Tuesday, January 10, 2012

Principles of democratic communism

Democratic communism begins with a truly democratic state*, with constitutional limitations on its power and checks and balances. The democratic communist state consists of three major institutions. The people and their delegates set policy. The civil service implements policy. The judiciary ensures that policy and its implementation is reasonable, lawful, and constitutional. Unlike the modern republican** state, there is no separate executive; although the civil service implements policy, it does not have the same policy-making powers employed by republican presidents and prime ministers.

*I mean "state" as those institutions with a collective monopoly on the legitimate use of violence.
**I mean "republican" in the sense of a state where the people elect
trustee representatives; trustee representatives have the authority to act in secret, are not immediately accountable to the people, and can use their offices for economic, social, and political privilege.

The people comprise all citizens, as defined by the constitution. No citizen may be involuntarily excluded from participation except for medical incapacity and by due process of law. Where practical, the people set policy by direct democracy. Where direct democracy is impractical, the people appoint delegates to act on their behalf. Delegates must act transparently: they may not keep any secrets from the people. Delegates are immediately accountable: a majority of the people whom a delegate represents may at any time recall that delegate. Delegates cannot accumulate or exercise privilege: their pay is fixed by law and must not exceed ordinary workers' wages, and delegates cannot accept any other direct or indirect economic compensation during or after their services as delegates.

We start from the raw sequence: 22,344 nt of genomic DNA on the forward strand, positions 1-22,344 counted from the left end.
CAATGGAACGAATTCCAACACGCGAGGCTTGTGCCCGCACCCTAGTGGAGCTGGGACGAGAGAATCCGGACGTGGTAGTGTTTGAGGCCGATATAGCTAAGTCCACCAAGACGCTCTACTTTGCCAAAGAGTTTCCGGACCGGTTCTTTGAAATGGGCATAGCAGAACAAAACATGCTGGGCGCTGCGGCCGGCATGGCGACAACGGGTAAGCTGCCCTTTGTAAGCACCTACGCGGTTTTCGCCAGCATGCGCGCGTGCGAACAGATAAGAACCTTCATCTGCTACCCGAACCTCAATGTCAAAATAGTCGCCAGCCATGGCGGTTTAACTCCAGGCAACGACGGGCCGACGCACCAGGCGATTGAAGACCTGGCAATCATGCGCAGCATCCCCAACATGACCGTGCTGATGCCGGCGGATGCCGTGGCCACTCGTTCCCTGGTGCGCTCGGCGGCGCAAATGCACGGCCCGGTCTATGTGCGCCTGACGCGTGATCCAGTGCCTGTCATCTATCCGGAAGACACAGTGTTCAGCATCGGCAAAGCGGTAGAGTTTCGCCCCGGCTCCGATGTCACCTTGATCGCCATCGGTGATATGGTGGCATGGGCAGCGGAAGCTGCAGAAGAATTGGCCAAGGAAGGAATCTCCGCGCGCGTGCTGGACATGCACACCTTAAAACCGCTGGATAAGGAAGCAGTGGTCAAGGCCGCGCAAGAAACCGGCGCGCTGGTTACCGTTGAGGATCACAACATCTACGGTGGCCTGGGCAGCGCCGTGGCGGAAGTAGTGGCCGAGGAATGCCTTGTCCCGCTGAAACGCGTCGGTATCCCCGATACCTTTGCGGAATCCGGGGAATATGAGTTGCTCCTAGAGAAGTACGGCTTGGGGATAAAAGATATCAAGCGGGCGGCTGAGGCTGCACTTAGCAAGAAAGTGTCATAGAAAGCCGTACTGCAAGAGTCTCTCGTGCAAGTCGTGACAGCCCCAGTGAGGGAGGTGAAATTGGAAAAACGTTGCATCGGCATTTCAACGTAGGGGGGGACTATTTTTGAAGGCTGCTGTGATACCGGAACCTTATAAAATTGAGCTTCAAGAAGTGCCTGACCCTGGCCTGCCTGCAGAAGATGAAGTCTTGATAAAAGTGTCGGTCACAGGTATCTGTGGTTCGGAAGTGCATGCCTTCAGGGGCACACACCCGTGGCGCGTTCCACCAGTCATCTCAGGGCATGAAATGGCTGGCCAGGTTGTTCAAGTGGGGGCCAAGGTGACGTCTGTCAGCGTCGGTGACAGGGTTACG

The civil service implements policy. The people cannot act directly; they must direct the civil service to implement a policy. The civil service cannot implement any new policies or procedures without explicit, public approval from the people. The civil service must act transparently: they cannot keep secrets from the people except where information affects a criminal investigation in progress (and the information must be made public when someone is charged, when the investigation is abandoned, or after a fixed period of time), or when the information would give immediate tactical advantage to a hostile or potentially hostile foreign state. The civil service must be independent of the people: the people cannot arbitrarily affect the promotion or retention of anyone in the civil service. The people can intervene in the civil service only when a member of the civil service is insubordinate, when he or she refuses to carry out the policy of the people when it is possible to do so. All of the people's interventions must be by due process of law. A member of the civil service can be internally fired, demoted, or have his or her pay reduced only by due process of law.

The police and the military are special branches of the civil service. The police are responsible for actually coercing people within the geographical boundaries of the country; the military is responsible for protecting the geographical boundaries of the country from foreign actors. All* citizens must serve, and only citizens may serve, as "on the ground" members of the police and/or the military (i.e. patrol officers and private soldiers), under the supervision of officers who are members of the police or military civil service. The person who actually holds the baton or the rifle must be a citizen. It must always be an affirmative defense for insubordination by a citizen than an order is illegal, unconstitutional, or immoral; if a citizen asserts such a defense, his or her case must be heard by the civil judiciary and in no case may an officer implement summary justice.

*Exceptions for religious or moral reasons are a topic for future debate.

The judiciary defines and implements due process of law. The state may exercise violence only with the specific assent of the judiciary: an individual, for example, may be arrested only with approval of a judge and imprisoned or otherwise coerced only after a judicial trial. Where prior approval of coercion is impractical (e.g. "exigent circumstances"), the judiciary must in every case exercise specific post hoc review. In general, "due process" must include the ordinary western standards: an impartial judge, a jury of citizens, an adversarial process with guaranteed competent legal representation of all parties, publicly declared and objectively determinable legal standards, general applicability of laws to all people, and the prohibition of ex post facto laws and "bills of attainder".